Posttraumatic stress disorder (PTSD) can be a chronic and disabling condition. Post-traumatic nightmares (PTNs) form a core component of PTSD and are highly prevalent in this patient population. Nightmares in PTSD have been associated with significant distress, functional impairment, poor health outcomes, and decreased quality of life. Nightmares in PTSD are also an independent risk factor for suicide. Nightmare cessation can lead to improved quality of life, fewer hospital admissions, lower healthcare costs, and reduced all-cause mortality. Effective treatment of nightmares is critical and often leads to improvement of other PTSD symptomatology. However, approved pharmacological agents for the treatment of PTSD have modest effects on sleep and nightmares, and may cause adverse effects. No pharmacological agent has been approved specifically for the treatment of PTNs, but multiple agents have been studied. This current narrative review aimed to critically appraise proven as well as novel pharmacological agents used in the treatment of PTNs. Evidence of varying quality exists for the use of prazosin, doxazosin, clonidine, tricyclic antidepressants, trazodone, mirtazapine, atypical antipsychotics (especially risperidone, olanzapine and quetiapine), gabapentin, topiramate, and cyproheptadine. Evidence does not support the use of venlafaxine, β-blockers, benzodiazepines, or sedative hypnotics. Novel agents such as ramelteon, cannabinoids, ketamine, psychedelic agents, and trihexyphenidyl have shown promising results. Large randomized controlled trials (RCTs) are needed to evaluate the use of these novel agents. Future research directions are identified to optimize the treatment of nightmares in patients with PTSD.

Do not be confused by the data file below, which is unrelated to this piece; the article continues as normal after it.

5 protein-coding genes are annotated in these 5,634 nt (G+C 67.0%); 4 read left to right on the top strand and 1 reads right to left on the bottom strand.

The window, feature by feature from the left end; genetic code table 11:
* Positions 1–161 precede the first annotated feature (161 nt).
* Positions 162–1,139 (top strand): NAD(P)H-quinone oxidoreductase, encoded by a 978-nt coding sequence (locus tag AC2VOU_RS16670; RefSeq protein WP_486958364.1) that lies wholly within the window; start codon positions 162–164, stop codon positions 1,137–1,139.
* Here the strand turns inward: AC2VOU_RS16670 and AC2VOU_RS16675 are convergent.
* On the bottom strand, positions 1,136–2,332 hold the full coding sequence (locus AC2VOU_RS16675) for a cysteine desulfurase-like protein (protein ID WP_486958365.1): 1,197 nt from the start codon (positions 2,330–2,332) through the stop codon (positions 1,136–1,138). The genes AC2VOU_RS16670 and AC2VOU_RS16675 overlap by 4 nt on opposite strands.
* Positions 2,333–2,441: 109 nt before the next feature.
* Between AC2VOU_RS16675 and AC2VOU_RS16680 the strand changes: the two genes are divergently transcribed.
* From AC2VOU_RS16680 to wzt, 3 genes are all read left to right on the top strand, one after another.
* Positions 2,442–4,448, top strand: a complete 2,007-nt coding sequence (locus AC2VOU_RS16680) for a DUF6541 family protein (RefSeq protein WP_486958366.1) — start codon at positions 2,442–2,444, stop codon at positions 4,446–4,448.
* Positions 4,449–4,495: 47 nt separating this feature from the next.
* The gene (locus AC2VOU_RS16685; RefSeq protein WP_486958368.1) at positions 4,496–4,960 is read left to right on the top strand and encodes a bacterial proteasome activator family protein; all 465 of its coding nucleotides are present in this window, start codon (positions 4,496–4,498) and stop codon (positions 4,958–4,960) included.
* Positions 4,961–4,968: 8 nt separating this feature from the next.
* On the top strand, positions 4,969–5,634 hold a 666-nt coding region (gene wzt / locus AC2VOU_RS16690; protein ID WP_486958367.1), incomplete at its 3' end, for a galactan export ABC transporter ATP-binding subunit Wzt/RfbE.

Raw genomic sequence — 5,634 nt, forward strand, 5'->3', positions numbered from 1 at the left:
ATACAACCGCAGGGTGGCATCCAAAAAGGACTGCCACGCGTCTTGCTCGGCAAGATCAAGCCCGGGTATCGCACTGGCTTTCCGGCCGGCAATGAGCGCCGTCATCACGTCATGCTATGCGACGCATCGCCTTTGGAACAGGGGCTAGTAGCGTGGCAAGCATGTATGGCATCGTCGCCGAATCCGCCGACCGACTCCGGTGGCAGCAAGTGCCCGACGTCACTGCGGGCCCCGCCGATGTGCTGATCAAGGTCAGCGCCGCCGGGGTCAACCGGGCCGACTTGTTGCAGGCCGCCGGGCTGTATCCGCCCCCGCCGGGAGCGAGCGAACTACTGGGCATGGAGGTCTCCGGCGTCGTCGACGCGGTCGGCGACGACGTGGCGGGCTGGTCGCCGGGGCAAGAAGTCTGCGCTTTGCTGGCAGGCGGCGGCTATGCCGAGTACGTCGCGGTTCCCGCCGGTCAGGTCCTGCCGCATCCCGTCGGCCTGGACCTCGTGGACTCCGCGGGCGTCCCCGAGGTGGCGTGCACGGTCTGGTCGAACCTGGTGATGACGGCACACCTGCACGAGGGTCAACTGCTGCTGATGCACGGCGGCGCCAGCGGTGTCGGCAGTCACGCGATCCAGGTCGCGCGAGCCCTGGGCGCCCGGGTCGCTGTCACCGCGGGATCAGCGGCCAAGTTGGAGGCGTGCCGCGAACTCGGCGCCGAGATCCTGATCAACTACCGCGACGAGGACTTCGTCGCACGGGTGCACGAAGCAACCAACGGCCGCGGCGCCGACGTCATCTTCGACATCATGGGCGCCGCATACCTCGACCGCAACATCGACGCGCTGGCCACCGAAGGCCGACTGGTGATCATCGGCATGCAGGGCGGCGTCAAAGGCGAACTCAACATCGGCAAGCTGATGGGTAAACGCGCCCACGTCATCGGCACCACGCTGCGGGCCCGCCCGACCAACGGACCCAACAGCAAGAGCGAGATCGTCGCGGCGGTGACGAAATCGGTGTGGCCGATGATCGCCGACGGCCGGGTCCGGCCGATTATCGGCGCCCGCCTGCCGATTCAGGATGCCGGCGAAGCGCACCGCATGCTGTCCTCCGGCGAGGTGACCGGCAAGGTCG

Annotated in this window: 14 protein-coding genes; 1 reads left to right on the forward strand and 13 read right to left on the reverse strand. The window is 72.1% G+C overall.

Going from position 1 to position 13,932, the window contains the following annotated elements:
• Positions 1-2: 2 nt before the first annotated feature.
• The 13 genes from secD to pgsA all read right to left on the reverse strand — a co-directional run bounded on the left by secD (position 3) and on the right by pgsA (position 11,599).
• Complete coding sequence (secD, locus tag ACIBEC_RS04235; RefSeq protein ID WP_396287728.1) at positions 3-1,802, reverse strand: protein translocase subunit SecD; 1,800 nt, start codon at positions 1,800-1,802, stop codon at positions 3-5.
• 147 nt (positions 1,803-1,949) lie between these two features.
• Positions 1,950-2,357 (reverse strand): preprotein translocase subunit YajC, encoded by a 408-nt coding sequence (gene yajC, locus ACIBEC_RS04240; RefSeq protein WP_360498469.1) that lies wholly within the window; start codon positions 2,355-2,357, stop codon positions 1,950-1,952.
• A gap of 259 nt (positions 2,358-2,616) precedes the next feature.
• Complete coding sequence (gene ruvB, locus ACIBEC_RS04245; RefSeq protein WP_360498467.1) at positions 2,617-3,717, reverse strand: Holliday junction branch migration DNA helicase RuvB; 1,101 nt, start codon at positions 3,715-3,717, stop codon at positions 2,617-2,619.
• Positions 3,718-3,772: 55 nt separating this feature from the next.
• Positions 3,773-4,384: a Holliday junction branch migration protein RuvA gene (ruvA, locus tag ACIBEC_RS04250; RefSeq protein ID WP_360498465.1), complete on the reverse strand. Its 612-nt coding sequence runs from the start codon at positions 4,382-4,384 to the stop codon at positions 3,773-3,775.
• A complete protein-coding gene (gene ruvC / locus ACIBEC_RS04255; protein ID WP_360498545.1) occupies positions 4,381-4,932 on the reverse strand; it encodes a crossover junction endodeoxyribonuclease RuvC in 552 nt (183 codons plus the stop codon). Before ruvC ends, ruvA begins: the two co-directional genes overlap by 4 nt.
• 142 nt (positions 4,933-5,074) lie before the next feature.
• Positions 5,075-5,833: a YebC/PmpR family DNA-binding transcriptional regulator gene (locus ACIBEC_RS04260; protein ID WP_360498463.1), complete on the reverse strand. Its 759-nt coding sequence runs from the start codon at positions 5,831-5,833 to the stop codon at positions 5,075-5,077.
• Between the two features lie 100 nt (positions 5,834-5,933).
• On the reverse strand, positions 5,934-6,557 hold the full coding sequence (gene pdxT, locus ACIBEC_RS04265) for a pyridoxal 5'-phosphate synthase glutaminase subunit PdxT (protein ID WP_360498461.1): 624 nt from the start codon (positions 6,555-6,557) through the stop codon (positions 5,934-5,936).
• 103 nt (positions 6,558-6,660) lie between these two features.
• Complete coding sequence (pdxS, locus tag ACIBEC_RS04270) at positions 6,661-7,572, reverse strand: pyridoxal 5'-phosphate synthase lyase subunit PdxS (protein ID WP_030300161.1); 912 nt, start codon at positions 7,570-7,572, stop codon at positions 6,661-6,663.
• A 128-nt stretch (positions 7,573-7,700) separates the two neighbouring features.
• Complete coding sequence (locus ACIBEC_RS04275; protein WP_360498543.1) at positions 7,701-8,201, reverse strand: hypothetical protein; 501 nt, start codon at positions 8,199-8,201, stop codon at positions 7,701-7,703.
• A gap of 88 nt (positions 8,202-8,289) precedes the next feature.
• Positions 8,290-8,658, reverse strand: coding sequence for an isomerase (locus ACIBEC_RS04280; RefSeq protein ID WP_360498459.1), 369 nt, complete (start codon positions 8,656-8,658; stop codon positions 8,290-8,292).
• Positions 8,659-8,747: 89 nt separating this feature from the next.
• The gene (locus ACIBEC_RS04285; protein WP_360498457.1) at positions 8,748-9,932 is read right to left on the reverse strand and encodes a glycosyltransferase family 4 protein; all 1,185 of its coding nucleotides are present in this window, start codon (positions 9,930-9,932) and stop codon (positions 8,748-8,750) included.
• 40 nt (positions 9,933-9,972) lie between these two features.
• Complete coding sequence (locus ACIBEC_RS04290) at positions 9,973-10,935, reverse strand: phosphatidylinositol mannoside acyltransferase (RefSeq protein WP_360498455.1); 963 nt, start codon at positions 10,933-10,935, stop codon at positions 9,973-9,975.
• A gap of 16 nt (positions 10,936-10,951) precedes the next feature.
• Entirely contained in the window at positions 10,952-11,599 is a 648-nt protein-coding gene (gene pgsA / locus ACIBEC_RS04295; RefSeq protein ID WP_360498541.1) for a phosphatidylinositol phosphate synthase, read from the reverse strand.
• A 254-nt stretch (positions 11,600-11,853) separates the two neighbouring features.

© 2022. The Author(s), under exclusive licence to Springer Nature Switzerland AG.